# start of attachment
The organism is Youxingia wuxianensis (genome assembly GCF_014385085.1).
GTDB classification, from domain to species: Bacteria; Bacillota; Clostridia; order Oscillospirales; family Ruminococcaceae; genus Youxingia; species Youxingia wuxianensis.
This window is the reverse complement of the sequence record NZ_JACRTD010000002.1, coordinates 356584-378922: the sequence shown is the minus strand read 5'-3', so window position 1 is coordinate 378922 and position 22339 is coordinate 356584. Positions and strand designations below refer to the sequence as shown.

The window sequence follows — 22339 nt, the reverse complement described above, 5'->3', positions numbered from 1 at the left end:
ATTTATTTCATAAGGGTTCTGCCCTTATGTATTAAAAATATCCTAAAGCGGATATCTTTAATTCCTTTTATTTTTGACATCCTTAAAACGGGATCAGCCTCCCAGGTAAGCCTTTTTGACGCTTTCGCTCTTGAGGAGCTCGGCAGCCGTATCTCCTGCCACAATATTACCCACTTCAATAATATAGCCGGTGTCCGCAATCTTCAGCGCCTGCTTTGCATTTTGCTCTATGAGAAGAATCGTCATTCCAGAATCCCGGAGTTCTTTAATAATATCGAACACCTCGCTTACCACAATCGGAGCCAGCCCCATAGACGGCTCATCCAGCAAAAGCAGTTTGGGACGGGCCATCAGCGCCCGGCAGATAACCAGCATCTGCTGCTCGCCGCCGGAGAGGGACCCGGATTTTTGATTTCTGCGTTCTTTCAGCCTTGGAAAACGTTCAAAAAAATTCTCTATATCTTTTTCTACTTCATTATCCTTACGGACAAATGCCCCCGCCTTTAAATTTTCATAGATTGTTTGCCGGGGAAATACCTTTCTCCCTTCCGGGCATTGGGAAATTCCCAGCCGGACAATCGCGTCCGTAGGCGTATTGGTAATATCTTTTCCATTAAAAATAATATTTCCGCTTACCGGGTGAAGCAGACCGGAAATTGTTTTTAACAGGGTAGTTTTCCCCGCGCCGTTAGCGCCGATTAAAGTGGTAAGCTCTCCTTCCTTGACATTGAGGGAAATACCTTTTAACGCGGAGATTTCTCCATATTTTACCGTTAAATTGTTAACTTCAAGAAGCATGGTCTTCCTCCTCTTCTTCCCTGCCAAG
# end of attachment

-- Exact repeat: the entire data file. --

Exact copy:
The organism is Youxingia wuxianensis (genome assembly GCF_014385085.1).
GTDB classification, from domain to species: Bacteria; Bacillota; Clostridia; order Oscillospirales; family Ruminococcaceae; genus Youxingia; species Youxingia wuxianensis.
This window is the reverse complement of the sequence record NZ_JACRTD010000002.1, coordinates 356584-378922: the sequence shown is the minus strand read 5'-3', so window position 1 is coordinate 378922 and position 22339 is coordinate 356584. Positions and strand designations below refer to the sequence as shown.

The window sequence follows — 22339 nt, the reverse complement described above, 5'->3', positions numbered from 1 at the left end:
ATTTATTTCATAAGGGTTCTGCCCTTATGTATTAAAAATATCCTAAAGCGGATATCTTTAATTCCTTTTATTTTTGACATCCTTAAAACGGGATCAGCCTCCCAGGTAAGCCTTTTTGACGCTTTCGCTCTTGAGGAGCTCGGCAGCCGTATCTCCTGCCACAATATTACCCACTTCAATAATATAGCCGGTGTCCGCAATCTTCAGCGCCTGCTTTGCATTTTGCTCTATGAGAAGAATCGTCATTCCAGAATCCCGGAGTTCTTTAATAATATCGAACACCTCGCTTACCACAATCGGAGCCAGCCCCATAGACGGCTCATCCAGCAAAAGCAGTTTGGGACGGGCCATCAGCGCCCGGCAGATAACCAGCATCTGCTGCTCGCCGCCGGAGAGGGACCCGGATTTTTGATTTCTGCGTTCTTTCAGCCTTGGAAAACGTTCAAAAAAATTCTCTATATCTTTTTCTACTTCATTATCCTTACGGACAAATGCCCCCGCCTTTAAATTTTCATAGATTGTTTGCCGGGGAAATACCTTTCTCCCTTCCGGGCATTGGGAAATTCCCAGCCGGACAATCGCGTCCGTAGGCGTATTGGTAATATCTTTTCCATTAAAAATAATATTTCCGCTTACCGGGTGAAGCAGACCGGAAATTGTTTTTAACAGGGTAGTTTTCCCCGCGCCGTTAGCGCCGATTAAAGTGGTAAGCTCTCCTTCCTTGACATTGAGGGAAATACCTTTTAACGCGGAGATTTCTCCATATTTTACCGTTAAATTGTTAACTTCAAGAAGCATGGTCTTCCTCCTCTTCTTCCCTGCCAAG